Chronic HIV infection leads to AIDS in cases of a failed ART regimen or inadequate provision of ART. At CD4 cell counts lower than 200 cells/mm3, AIDS is diagnosed. Knowing the patients' recent CD4 cell count helps the clinician understand the symptomatic presentation of this disease at every stage of progression. Particularly, HIV wasting syndrome helps clinicians better evaluate when a patient develops AIDS as a result of a failing therapy or poor ART adherence. Conditions that have been mostly reported at the AIDS stage of HIV infection include chronic HSV infection, Kaposi sarcoma, HIV encephalopathy, toxoplasmosis, orolabial manifestation of HSV, leukocytopenia, pneumonia, and extrapulmonary cryptococcosis.
AIDS significantly increases the risk of cardiovascular impairment in HIV-positive patients. Symptoms commonly presented in this regard include chest pain, fatigue, dyspnea, and unexplained palpitations (Choi et al., 2021). Clinicians can assess HIV-related cardiovascular complications by examining the jugular veins for distension, checking for peripheral edema, listening to heart murmurs, and checking for signs of pulmonary edema. In most cases, the presenting cardiovascular symptoms in AIDS patients include muffled heart sounds, heart murmurs, pericarditis, point distensions of the jugular veins, and cardiac tamponade secondary to a Mycobacterium tuberculosis infection.
In the pulmonary system, the clinical presentation of AIDS directly influences the rate and manner of airflow. A compromised immune system alters the biological defense of the pulmonary architecture, exposing the upper and lower respiratory tracts to opportunistic infections. Upper respiratory tract infections and bronchitis are the most reported pulmonary complications in these patients. Others of varied levels of expression in the AIDS patient population may include lung cancer, non-Hodgkin's sarcoma, Kaposi sarcoma, sarcoidosis, and emphysema. Clinical evaluations of these symptoms should be prioritized and scheduled daily. Clinicians may assess tripoding, posturing, and other signs of respiratory distress, cyanosis, and tachypnea. Focal adventitious lung sounds may be diagnosed using proper auscultation techniques.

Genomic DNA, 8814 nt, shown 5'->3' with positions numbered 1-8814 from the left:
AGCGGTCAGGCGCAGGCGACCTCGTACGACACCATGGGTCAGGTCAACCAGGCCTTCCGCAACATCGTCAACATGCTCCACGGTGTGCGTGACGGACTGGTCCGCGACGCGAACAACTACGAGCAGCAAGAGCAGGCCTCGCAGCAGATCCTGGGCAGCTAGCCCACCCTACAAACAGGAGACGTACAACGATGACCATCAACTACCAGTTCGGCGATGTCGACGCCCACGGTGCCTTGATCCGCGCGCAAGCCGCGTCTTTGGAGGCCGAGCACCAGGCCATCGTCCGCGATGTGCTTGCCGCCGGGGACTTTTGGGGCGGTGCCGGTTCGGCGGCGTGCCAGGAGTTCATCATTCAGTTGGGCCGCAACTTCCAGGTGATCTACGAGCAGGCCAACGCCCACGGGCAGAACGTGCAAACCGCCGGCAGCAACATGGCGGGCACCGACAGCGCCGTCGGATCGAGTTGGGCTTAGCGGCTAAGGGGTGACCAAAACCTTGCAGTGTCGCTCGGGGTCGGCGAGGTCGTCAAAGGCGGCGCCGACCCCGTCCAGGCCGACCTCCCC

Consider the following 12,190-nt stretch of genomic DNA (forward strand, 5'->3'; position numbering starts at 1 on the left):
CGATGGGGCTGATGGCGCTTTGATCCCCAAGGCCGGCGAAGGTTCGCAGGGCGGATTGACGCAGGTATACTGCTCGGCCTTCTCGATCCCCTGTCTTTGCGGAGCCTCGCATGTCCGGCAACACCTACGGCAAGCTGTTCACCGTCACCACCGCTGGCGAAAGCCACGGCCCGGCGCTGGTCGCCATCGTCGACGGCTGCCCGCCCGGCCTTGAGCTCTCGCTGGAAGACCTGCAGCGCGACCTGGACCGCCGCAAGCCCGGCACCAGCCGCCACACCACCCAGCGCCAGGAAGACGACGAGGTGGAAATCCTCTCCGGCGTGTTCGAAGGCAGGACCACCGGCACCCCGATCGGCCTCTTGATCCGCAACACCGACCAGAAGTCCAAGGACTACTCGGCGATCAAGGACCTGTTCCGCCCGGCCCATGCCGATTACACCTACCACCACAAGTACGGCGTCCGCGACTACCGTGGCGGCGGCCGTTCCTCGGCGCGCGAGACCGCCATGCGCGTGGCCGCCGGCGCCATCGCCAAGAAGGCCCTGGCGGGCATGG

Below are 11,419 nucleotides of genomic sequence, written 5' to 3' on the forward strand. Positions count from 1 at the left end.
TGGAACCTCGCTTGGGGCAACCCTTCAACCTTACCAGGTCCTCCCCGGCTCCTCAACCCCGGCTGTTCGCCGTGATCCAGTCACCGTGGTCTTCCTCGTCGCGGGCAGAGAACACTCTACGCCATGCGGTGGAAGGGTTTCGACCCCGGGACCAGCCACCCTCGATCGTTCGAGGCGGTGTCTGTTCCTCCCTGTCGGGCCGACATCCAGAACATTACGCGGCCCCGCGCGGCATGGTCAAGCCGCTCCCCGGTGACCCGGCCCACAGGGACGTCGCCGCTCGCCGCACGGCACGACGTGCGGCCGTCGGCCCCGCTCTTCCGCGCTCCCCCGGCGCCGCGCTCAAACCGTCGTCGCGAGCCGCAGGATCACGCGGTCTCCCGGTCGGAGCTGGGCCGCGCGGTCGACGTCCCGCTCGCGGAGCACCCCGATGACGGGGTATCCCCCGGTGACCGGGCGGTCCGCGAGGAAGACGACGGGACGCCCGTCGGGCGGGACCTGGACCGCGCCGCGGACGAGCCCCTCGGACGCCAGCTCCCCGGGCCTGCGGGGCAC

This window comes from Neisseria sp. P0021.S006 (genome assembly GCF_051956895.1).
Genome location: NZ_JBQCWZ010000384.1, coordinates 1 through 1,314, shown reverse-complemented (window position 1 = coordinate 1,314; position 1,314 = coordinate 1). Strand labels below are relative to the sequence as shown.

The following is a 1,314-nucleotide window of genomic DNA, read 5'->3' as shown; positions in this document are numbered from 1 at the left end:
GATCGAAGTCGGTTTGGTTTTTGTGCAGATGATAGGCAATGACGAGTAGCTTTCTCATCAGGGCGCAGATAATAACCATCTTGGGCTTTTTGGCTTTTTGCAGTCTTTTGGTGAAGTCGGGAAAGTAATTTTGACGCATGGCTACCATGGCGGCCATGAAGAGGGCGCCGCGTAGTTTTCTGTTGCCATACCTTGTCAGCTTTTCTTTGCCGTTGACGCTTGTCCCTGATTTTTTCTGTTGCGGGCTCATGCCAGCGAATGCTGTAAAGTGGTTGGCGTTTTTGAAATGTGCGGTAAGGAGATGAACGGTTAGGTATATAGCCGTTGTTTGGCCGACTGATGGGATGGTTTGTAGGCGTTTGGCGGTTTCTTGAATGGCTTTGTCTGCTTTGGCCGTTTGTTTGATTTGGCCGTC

AIDS-related symptoms of the gastrointestinal tract are secondary to opportunistic infections, biological complications, and adverse effects of ART. Lower CD4 counts have been linked to increased susceptibility of the hepatobiliary system, altering normal digestion and upsetting the mechanics of enzyme secretion and action. In addition to this, the daily dosage regimen of ART medications may cause multiple side effects, including steatosis, pancreatitis, and hepatotoxicity (Verma et al., 2022). Other commonly diagnosed gastrointestinal complications of AIDS include esophagitis, herpes simplex infection, and frequent, unexplained bouts of diarrhea secondary to Cryptosporidium infection.
In the central nervous system (CNS), AIDS complications directly impair memory, cognition, and social functioning. Meningitis, cerebral malignancies secondary to immunosuppression, and focal demyelinating lesions are the most commonly presented CNS complications of AIDS (Zenebe et al., 2022).
Depending on the recent CD4 cell count, complaints, as presented, may include frequent headaches, seizures, migraines, cognitive disability, slurred speech, and visual impairments. To properly track symptom development or response to additional symptomatic therapy, clinicians may document the time of symptom onset, severity scale, symptoms' daily frequency, and associated disorders. Reports can also include symptom details on other common CNS presentations, including fevers, neck pain, and any signs of neurologic impairment. Maculopapular rash, morbilliform rash, and oral ulcers are the common symptoms of the dermatologic system in AIDS infection. Others include Kaposi sarcoma, nodules, and vascular neoplasm. In severely immunocompromised patients, dermatologic dissemination of fungal skin infections may also be observed. Clinical observations of dermatological manifestation should prioritize inquiries such as the onset of symptoms, recent skin infections, medical history, allergy profile, and ART side effects (Ramaswami et al., 2021).